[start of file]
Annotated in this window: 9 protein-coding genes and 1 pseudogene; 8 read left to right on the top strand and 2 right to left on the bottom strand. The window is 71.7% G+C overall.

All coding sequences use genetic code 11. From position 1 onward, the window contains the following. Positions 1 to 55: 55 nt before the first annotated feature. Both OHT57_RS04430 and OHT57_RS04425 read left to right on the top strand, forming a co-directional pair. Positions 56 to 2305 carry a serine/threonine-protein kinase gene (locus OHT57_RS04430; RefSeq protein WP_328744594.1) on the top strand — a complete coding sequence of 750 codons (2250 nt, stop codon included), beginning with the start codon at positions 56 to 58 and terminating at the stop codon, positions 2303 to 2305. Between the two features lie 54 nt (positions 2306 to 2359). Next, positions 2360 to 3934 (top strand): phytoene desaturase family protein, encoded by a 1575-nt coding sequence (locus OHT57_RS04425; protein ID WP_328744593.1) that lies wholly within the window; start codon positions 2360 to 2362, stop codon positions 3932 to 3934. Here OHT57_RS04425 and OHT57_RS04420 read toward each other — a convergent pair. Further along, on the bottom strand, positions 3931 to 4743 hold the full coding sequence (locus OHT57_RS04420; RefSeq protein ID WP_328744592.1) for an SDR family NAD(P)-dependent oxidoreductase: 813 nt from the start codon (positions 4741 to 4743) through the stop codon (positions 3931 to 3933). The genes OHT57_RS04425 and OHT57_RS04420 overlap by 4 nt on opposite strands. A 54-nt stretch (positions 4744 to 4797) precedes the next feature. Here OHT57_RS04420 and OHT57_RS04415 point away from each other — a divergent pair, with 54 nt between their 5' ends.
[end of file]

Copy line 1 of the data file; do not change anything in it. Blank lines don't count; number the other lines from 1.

Annotated in this window: 9 protein-coding genes and 1 pseudogene; 8 read left to right on the top strand and 2 right to left on the bottom strand. The window is 71.7% G+C overall.